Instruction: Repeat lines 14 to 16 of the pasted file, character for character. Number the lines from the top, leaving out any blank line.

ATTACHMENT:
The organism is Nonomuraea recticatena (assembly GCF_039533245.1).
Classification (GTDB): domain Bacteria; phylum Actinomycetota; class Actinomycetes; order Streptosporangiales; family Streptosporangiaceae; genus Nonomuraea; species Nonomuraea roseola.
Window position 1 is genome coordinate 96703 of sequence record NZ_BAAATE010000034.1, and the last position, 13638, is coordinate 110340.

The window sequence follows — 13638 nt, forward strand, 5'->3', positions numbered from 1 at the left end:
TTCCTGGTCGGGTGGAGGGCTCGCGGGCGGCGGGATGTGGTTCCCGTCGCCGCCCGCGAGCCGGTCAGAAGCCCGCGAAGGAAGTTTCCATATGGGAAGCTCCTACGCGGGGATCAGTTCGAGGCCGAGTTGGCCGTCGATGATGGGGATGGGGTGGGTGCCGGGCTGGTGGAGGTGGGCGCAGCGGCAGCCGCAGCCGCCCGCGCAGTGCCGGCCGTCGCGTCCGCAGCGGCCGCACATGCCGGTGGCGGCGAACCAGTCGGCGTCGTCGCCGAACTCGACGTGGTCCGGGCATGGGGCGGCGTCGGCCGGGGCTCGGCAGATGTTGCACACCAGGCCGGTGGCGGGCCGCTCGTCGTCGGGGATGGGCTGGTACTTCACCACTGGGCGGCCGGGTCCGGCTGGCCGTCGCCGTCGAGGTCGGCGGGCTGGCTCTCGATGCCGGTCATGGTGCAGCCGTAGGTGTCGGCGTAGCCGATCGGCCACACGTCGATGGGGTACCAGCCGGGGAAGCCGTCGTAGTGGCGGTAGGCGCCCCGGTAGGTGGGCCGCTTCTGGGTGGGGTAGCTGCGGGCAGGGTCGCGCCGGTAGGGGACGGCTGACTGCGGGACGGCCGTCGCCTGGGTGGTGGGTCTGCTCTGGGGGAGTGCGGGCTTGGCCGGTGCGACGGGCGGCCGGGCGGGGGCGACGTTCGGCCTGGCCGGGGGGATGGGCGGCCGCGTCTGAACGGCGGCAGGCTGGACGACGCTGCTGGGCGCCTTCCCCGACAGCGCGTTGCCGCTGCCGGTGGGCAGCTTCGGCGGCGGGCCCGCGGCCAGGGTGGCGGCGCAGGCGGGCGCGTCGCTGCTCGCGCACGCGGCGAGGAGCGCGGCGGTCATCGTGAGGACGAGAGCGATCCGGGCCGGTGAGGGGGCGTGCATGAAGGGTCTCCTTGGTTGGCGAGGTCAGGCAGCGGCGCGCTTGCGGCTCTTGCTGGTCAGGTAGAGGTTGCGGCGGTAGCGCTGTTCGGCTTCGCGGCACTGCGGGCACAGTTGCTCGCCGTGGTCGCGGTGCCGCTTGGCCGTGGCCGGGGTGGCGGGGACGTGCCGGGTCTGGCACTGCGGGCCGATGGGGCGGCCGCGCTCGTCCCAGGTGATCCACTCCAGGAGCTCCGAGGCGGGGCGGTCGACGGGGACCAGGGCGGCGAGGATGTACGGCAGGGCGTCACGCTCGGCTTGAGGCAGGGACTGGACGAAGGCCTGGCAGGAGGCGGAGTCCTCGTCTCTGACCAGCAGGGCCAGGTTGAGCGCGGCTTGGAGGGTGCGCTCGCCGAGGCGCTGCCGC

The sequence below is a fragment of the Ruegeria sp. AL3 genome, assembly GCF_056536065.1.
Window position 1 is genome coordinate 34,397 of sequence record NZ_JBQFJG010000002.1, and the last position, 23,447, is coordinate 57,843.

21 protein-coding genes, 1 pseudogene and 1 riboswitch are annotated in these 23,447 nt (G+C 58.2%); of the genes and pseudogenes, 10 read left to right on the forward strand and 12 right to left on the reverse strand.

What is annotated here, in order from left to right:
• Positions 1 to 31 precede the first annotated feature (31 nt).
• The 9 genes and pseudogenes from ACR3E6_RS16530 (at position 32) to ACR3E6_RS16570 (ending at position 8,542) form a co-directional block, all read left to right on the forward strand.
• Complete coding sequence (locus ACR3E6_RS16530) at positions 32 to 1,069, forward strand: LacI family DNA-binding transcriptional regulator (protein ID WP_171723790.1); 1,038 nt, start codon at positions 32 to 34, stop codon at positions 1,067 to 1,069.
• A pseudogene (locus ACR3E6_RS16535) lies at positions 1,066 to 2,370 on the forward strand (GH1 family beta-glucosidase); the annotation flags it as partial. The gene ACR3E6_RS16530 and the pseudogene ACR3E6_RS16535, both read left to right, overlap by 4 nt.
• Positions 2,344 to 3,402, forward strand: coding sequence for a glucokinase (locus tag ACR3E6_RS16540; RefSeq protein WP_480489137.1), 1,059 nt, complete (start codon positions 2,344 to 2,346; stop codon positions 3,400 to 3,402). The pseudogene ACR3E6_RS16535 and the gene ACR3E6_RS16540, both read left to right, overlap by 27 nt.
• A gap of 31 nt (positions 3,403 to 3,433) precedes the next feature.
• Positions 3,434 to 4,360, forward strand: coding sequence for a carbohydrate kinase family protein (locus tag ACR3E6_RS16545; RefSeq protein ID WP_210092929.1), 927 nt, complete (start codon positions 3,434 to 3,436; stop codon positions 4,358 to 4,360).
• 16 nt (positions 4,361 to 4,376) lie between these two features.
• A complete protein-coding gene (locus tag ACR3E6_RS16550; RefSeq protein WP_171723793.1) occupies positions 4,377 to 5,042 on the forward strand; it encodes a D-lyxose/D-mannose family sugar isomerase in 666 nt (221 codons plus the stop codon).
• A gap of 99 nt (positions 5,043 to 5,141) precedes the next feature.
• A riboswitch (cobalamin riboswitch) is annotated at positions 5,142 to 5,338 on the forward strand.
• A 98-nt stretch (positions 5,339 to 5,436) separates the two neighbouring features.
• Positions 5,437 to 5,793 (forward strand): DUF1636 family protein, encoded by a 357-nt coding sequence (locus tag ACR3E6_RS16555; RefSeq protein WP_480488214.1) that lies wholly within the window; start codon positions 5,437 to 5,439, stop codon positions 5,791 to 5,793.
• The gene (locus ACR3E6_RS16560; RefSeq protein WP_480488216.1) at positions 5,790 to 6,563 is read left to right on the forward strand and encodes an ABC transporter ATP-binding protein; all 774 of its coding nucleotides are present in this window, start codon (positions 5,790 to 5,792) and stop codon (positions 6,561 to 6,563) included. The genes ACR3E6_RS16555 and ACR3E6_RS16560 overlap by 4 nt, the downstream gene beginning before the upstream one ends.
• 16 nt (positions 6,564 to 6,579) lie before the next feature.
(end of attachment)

• Positions 2,344 to 3,402, forward strand: coding sequence for a glucokinase (locus tag ACR3E6_RS16540; RefSeq protein WP_480489137.1), 1,059 nt, complete (start codon positions 2,344 to 2,346; stop codon positions 3,400 to 3,402). The pseudogene ACR3E6_RS16535 and the gene ACR3E6_RS16540, both read left to right, overlap by 27 nt.
• A gap of 31 nt (positions 3,403 to 3,433) precedes the next feature.
• Positions 3,434 to 4,360, forward strand: coding sequence for a carbohydrate kinase family protein (locus tag ACR3E6_RS16545; RefSeq protein ID WP_210092929.1), 927 nt, complete (start codon positions 3,434 to 3,436; stop codon positions 4,358 to 4,360).